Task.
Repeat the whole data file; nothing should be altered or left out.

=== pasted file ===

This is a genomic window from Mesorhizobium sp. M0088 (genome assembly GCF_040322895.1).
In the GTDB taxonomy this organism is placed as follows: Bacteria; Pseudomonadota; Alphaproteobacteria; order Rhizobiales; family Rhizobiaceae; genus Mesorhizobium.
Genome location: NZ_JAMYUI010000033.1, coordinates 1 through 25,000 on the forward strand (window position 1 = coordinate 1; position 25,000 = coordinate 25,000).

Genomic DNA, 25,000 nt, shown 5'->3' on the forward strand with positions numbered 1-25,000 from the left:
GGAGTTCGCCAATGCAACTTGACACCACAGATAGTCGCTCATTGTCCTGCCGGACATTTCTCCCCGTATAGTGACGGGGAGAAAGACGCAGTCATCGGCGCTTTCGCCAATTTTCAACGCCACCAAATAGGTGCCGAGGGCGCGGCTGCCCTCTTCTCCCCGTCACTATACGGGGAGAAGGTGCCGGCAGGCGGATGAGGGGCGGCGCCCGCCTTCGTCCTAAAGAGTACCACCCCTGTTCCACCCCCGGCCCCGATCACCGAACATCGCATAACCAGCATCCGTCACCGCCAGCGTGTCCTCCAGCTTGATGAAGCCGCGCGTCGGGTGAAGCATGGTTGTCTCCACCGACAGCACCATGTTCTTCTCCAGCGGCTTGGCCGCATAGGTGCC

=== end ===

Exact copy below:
This is a genomic window from Mesorhizobium sp. M0088 (genome assembly GCF_040322895.1).
In the GTDB taxonomy this organism is placed as follows: Bacteria; Pseudomonadota; Alphaproteobacteria; order Rhizobiales; family Rhizobiaceae; genus Mesorhizobium.
Genome location: NZ_JAMYUI010000033.1, coordinates 1 through 25,000 on the forward strand (window position 1 = coordinate 1; position 25,000 = coordinate 25,000).

Genomic DNA, 25,000 nt, shown 5'->3' on the forward strand with positions numbered 1-25,000 from the left:
GGAGTTCGCCAATGCAACTTGACACCACAGATAGTCGCTCATTGTCCTGCCGGACATTTCTCCCCGTATAGTGACGGGGAGAAAGACGCAGTCATCGGCGCTTTCGCCAATTTTCAACGCCACCAAATAGGTGCCGAGGGCGCGGCTGCCCTCTTCTCCCCGTCACTATACGGGGAGAAGGTGCCGGCAGGCGGATGAGGGGCGGCGCCCGCCTTCGTCCTAAAGAGTACCACCCCTGTTCCACCCCCGGCCCCGATCACCGAACATCGCATAACCAGCATCCGTCACCGCCAGCGTGTCCTCCAGCTTGATGAAGCCGCGCGTCGGGTGAAGCATGGTTGTCTCCACCGACAGCACCATGTTCTTCTCCAGCGGCTTGGCCGCATAGGTGCC